In Depth

Instant Opinion: What Covid-19 tells us about tackling the climate crisis

Your guide to the best columns and commentary on Tuesday 24 March

The Week’s daily round-up highlights the five best opinion pieces from across the British and international media, with excerpts from each.

1. Jonathan Watts in The Guardian

on saving lives

Delay is deadly: what Covid-19 tells us about tackling the climate crisis

“Like global warming, but in close-up and fast-forward, the Covid-19 outbreak shows how lives are lost or saved depending on a government’s propensity to acknowledge risk, act rapidly to contain it, and share the consequences... Instead of deferring risks to future generations, weaker populations and natural systems, governments need to transform risks into responsibilities we all bear. The longer we hesitate, the fewer resources we will have at our disposal, and the more risk we will have to divide.”

2. Rachel Sylvester in The Times

on compassion and competence

Crisis gives Tories a chance to show they care

“Margaret Thatcher famously said: ‘There’s no such thing as society. There are individual men and women and there are families. And no government can do anything except through people.’ Mr Johnson is realising that sometimes people have to be made to do the right thing, and that there is such a thing as the common good. The Tory champions of capitalism, who understood the cost of everything but the value of nothing, have concluded that at a time of global emergency the state may be the only possible safety net... The political Rubik’s cube had already been scrambled by Brexit, with the traditional red and blue sides muddled up at the last general election. Now the cube has been entirely dismantled and it is not clear how it will ever be put back together.”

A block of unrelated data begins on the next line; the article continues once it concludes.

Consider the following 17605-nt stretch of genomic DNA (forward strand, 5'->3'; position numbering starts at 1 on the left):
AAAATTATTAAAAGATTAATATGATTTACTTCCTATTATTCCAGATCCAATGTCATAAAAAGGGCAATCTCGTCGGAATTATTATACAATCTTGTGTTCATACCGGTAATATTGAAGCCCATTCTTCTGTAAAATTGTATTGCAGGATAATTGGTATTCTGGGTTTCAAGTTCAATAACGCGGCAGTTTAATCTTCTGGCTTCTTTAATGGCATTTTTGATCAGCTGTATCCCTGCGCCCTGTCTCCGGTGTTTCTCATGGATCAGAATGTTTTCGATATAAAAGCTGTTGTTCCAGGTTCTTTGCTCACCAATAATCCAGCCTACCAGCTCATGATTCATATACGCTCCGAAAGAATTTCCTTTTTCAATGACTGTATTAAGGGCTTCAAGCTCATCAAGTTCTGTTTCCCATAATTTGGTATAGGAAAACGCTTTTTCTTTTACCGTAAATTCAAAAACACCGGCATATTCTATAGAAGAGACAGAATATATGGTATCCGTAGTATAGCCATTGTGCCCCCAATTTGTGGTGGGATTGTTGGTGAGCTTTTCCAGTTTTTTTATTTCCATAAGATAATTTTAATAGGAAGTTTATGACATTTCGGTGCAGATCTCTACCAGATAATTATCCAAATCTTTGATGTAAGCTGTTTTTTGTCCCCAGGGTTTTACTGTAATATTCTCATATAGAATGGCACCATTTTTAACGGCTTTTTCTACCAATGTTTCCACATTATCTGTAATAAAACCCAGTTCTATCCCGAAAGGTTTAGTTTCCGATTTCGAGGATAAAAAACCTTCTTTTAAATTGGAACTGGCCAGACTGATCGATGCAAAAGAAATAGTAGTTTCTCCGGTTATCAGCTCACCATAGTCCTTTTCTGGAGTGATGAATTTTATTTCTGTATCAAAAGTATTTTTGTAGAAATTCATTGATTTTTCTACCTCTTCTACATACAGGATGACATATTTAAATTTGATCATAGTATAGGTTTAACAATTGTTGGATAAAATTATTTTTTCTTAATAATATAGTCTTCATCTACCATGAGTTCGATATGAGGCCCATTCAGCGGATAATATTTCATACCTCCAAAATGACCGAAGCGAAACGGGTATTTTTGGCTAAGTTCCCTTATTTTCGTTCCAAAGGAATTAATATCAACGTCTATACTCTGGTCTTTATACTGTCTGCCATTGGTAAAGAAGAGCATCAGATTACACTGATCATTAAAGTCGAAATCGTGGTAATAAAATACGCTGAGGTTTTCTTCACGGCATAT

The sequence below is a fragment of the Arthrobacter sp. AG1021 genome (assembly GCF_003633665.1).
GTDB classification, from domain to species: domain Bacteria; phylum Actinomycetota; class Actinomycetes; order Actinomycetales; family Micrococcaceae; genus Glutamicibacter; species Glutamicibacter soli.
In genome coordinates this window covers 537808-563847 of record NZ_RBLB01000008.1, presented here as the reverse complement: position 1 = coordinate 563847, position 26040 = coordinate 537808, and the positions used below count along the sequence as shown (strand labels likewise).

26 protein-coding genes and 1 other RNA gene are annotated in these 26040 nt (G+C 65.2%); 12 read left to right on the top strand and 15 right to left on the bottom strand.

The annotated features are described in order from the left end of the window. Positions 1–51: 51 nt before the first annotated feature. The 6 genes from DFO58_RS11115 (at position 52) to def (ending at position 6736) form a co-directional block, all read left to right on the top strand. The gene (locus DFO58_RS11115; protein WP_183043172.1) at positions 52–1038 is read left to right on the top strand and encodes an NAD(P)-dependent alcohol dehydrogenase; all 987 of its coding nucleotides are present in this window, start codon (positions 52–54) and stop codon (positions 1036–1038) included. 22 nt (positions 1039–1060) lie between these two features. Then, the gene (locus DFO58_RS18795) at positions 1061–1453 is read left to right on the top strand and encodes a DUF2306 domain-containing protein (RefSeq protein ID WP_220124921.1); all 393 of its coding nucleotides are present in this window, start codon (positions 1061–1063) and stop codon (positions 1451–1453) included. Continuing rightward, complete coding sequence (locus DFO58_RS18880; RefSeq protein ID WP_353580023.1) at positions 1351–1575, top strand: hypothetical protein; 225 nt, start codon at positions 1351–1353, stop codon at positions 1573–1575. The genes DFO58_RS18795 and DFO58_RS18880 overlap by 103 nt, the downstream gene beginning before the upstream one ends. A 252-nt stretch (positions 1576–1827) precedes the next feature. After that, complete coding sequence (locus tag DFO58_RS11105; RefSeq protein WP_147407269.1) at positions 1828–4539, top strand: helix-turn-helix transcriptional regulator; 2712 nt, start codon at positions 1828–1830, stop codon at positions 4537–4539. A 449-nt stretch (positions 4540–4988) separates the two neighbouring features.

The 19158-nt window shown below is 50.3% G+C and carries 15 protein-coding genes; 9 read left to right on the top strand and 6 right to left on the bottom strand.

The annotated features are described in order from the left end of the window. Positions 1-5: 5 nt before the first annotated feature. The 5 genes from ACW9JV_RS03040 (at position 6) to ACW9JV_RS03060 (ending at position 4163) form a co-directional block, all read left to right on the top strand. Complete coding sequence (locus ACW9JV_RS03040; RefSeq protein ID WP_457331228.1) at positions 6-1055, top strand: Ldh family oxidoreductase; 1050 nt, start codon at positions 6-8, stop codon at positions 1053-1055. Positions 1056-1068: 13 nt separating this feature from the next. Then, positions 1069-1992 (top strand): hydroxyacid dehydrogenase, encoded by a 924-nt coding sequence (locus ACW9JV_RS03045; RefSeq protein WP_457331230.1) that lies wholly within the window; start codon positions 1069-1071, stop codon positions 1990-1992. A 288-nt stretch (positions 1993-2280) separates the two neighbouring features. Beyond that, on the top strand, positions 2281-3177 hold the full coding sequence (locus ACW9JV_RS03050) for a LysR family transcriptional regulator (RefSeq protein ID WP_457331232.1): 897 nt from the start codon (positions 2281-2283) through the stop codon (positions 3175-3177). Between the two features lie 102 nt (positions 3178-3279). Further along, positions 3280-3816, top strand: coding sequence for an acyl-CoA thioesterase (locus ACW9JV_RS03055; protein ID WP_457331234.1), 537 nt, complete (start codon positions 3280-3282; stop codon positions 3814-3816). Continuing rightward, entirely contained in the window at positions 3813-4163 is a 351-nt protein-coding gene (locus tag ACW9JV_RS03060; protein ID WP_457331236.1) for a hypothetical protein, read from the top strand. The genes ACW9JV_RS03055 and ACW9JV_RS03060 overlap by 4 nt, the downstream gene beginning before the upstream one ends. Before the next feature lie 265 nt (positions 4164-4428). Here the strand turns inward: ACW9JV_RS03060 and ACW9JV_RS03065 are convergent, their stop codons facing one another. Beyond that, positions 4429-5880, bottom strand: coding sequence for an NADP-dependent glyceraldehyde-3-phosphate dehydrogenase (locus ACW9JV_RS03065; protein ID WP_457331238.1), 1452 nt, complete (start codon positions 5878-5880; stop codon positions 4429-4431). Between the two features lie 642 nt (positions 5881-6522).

3. Charles Moore in The Telegraph

on rigid orders

Supporters of draconian action must bear in mind its unintended effects

“Last night, Boris Johnson announced a much fiercer clampdown to deal with [the failure to maintain social distance last weekend]. The public are now extremely restricted in where they can go. His argument is one from dire necessity, and it would be bold to say it is wrong. But those calling for draconian action also need to remember its unintended effects. If, for example, the Government had suddenly ‘locked down’ London last week – as was rumoured – such a measure would itself have caused chaos. It could have turned hundreds of thousands of people into refugees, overcrowding road and trains, increasing infection risks as it did so... We, the herd, do need guidance, but if we become blindly dependent on rigid orders, we might panic blindly too.”

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4. David Patrikarakos in The Spectator

on Iran failing its citizens

Iran’s coronavirus tragedy is depressingly predictable

“The pandemic has hit Iran hard. As of this week there are around 1,800 fatalities, the fourth highest number of COVID-19 deaths after China, Italy and Spain. Iranians I speak to tell me they suspect things are much worse. The government, they say, is lying, like it always does. They are bitter. But their bitterness is tinged with weariness and a weird kind of black humour that is borne of long experience. Times are tough. But then they always are... What do you do when those you are compelled to rely on to keep you safe are those you trust the least?”

5. Jamelle Bouie in The New York Times

on the US president’s real values

Trump thinks he knows better than the doctors about coronavirus

“We aren’t quite flying blind, but without more tests we can’t see very clearly either. What we do know is that we have a fast-growing caseload that implies that there are many more infections than what’s in the official numbers so far. To relax restrictions in this environment is to guarantee greater spread of the disease and higher death tolls... Trump will sacrifice Americans to coronavirus if it will save the market and his prospects for re-election. Which is to say that given the choice between solidarity and barbarism, Trump will choose barbarism. We’ll see, in November, if the rest of the country follows suit.”

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